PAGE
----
A Message from the Publisher
Welcome to the Fall 2012 issue of Acoustic & Digital Piano Buyer, a semiannual publication devoted to the purchase of new, used, and restored acoustic pianos and digital pianos. Piano Buyer is the supplement and successor to the well-known reference The Piano Book, which, since 1987, has been the principal consumer guide to buying a piano in the U.S. and Canada. Partially supported by advertising, Piano Buyer is available free online at www.pianobuyer.com. It can also be purchased in print from the website and in bookstores.
Piano Buyer is a hybrid book/magazine. The "book" part consists of a collection of how-to articles on the many aspects of buying a piano. These basic articles are repeated in every issue to serve the many new buyers continually entering the piano market. The "magazine" part consists of features that change with each issue to cover topics of more temporary or niche interest, and to provide variety. Each issue contains several of these excellent features, many of which remain relevant for years. If you missed any of them, you’ll find them under the website’s Archive tab. The brand, model, and price reference material in the second half of the publication is updated, as needed, with each issue.
In the Fall 2012 issue we offer several new articles for your reading pleasure. For the first 150 years of the piano’s existence, most instruments were made in relatively small quantities by small workshops. Then, with the advent of the industrial age and mass production, large companies increasingly made all of their own parts, and workshop-based firms, unable to make or obtain parts at reasonable cost, virtually disappeared. Now, everything has come full circle. Many companies specialize in making parts for piano makers large and small, and, along with this specialization, a remarkable breed of craftsperson has again begun to build high-quality grand pianos in workshop settings, defying the conventional wisdom that pianos must be made in large quantities by large corporations. In "One by One: Boutique Piano Builders in the 21st Century," Steve Brady profiles six of these "boutique" piano makers (p. 81).
For teachers, performers, and advanced amateurs seeking a high-quality performance piano, finding the instrument that feels and sounds just right can be a long and frustrating experience. But, as Sally Phillips explains, if the piano’s basic tone-producing capacity is good, almost every other aspect of tone and touch can be adjusted to the buyer’s satisfaction. This means that a purchaser with a basic understanding of regulation and voicing issues, and accompanied by a good piano technician, can uncover hidden gems that others might pass over. Phillips applies these principles to the servicing of three German Steinways in "Regulation & Voicing: What Buyers of Performance-Quality Pianos Should Know" (p. 67).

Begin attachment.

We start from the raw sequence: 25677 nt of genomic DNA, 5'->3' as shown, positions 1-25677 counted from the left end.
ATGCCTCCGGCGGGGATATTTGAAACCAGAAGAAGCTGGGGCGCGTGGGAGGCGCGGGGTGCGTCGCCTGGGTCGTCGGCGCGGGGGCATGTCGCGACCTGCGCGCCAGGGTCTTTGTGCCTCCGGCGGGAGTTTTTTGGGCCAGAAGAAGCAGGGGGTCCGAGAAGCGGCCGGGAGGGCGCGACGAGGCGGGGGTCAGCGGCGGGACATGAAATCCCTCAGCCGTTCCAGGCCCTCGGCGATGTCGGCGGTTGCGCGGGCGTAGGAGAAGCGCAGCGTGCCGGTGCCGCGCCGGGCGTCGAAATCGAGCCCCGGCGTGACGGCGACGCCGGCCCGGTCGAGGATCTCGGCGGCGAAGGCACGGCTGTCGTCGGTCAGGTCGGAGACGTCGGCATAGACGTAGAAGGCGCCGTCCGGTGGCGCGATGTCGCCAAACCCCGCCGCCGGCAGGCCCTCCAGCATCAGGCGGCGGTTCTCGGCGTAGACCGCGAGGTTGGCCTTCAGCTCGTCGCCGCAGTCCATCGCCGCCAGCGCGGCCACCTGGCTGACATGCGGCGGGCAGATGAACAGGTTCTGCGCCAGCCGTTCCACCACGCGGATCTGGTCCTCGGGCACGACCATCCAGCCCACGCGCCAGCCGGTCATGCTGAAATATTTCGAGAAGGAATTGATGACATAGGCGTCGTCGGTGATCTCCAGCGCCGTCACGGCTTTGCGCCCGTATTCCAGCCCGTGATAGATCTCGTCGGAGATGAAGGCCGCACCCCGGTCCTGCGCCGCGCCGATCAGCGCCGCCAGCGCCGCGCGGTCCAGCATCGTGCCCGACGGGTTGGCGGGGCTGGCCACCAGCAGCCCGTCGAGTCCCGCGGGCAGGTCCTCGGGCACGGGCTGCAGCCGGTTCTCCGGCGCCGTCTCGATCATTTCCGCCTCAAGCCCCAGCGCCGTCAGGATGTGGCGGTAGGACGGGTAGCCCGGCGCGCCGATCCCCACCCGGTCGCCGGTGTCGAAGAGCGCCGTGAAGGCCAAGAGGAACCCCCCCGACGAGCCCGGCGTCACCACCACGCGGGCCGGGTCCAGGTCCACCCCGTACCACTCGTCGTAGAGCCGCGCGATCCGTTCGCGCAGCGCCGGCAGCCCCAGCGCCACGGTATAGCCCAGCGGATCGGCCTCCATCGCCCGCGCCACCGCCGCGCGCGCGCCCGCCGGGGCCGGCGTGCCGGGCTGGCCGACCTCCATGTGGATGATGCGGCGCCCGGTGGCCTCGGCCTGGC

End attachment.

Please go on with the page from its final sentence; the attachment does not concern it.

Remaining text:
Korean-based piano maker Samick, which makes most of its pianos in Indonesia, also owns the high-end German maker Seiler — a description that reflects the direction in which the piano industry is heading. Samick makes three nearly identical versions of several Seiler models: one in Indonesia, one in Germany, and one begun in Indonesia and finished in Germany. This gives us something of a laboratory in which to discover what difference a piano’s factory of origin makes. To find out, Dr. Kristian Klefstad reviews the three grand models 186 (6' 1" or 6' 2"; see p. 49).
Speaking of reviews, with this issue we welcome as Piano Review Editor Dr. Owen Lovell, Assistant Professor of Piano at the University of Wisconsin–Eau Claire. Dr. Lovell’s many contacts in academe and the performance world will ensure a steady supply of piano reviews for issues to come.
Don’t forget to explore the rest of our website. If you’re shopping for a new piano, two searchable online databases of 3,000 acoustic and more than 200 digital models will help you quickly home in on the instruments that match your requirements for size, furniture style, budget, and features. If you’re shopping for a used instrument, try our Piano Buyer Classifieds, a feature jointly developed with PianoMart.com, the premier website for classified piano ads. Using PianoMart’s powerful search engine, browse among thousands of used pianos for sale. If you’re in need of piano-related services — tuning, rebuilding, sales, teaching, or moving — use our Local Services Directory, which debuts online with this issue. And when you’re ready to take a break, treat yourself to some comic relief with our latest blog, Piano-Buying Stories.
Finally, if you’re reading this online, consider buying a print copy of Piano Buyer. It’s a handsome volume, printed in color on glossy paper, and will make a great reference, coffee-table book, or gift. You can purchase it through the website or in bookstores.
Piano Buyer exists to make shopping for a piano easier and more enjoyable. If you have a suggestion as to how we can do that better, please e-mail me a firstname.lastname@example.org.
Larry Fine, Publisher